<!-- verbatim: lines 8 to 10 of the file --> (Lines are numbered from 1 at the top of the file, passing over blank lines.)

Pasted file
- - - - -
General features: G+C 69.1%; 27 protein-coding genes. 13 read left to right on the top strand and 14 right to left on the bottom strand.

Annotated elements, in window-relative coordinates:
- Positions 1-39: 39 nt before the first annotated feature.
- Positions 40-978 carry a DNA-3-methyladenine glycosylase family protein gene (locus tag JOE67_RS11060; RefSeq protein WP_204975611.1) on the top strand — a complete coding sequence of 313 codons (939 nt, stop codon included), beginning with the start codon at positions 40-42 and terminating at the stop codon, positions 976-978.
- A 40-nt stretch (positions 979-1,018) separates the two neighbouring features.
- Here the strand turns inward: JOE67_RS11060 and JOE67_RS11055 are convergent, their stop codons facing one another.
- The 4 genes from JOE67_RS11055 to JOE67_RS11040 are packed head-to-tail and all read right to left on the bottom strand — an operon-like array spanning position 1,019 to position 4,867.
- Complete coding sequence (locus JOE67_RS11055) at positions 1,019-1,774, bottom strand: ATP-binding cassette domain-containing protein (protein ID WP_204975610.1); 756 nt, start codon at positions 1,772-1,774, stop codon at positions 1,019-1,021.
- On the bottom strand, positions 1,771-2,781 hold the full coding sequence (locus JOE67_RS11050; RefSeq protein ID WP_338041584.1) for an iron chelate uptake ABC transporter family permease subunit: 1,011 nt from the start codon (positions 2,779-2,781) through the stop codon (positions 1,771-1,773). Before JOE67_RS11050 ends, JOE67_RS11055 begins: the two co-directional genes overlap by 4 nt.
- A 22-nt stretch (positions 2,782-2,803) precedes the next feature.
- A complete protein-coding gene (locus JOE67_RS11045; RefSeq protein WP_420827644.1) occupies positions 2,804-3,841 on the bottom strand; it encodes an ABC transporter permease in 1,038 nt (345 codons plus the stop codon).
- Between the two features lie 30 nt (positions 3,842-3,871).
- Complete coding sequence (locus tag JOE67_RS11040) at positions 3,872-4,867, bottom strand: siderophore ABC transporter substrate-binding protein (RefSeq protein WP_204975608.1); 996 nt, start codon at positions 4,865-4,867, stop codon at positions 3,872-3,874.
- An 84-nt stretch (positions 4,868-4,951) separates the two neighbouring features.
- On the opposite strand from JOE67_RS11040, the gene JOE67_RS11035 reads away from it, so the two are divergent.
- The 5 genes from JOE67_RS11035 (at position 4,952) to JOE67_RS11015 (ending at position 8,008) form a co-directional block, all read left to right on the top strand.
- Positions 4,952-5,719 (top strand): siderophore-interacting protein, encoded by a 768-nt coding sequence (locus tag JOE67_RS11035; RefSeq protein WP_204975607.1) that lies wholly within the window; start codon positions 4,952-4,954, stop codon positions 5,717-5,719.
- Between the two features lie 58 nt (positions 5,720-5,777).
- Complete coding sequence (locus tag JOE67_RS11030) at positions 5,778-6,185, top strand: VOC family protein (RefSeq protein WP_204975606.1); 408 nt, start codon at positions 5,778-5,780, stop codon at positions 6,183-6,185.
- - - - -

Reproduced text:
- Complete coding sequence (locus JOE67_RS11055) at positions 1,019-1,774, bottom strand: ATP-binding cassette domain-containing protein (protein ID WP_204975610.1); 756 nt, start codon at positions 1,772-1,774, stop codon at positions 1,019-1,021.
- On the bottom strand, positions 1,771-2,781 hold the full coding sequence (locus JOE67_RS11050; RefSeq protein ID WP_338041584.1) for an iron chelate uptake ABC transporter family permease subunit: 1,011 nt from the start codon (positions 2,779-2,781) through the stop codon (positions 1,771-1,773). Before JOE67_RS11050 ends, JOE67_RS11055 begins: the two co-directional genes overlap by 4 nt.
- A 22-nt stretch (positions 2,782-2,803) precedes the next feature.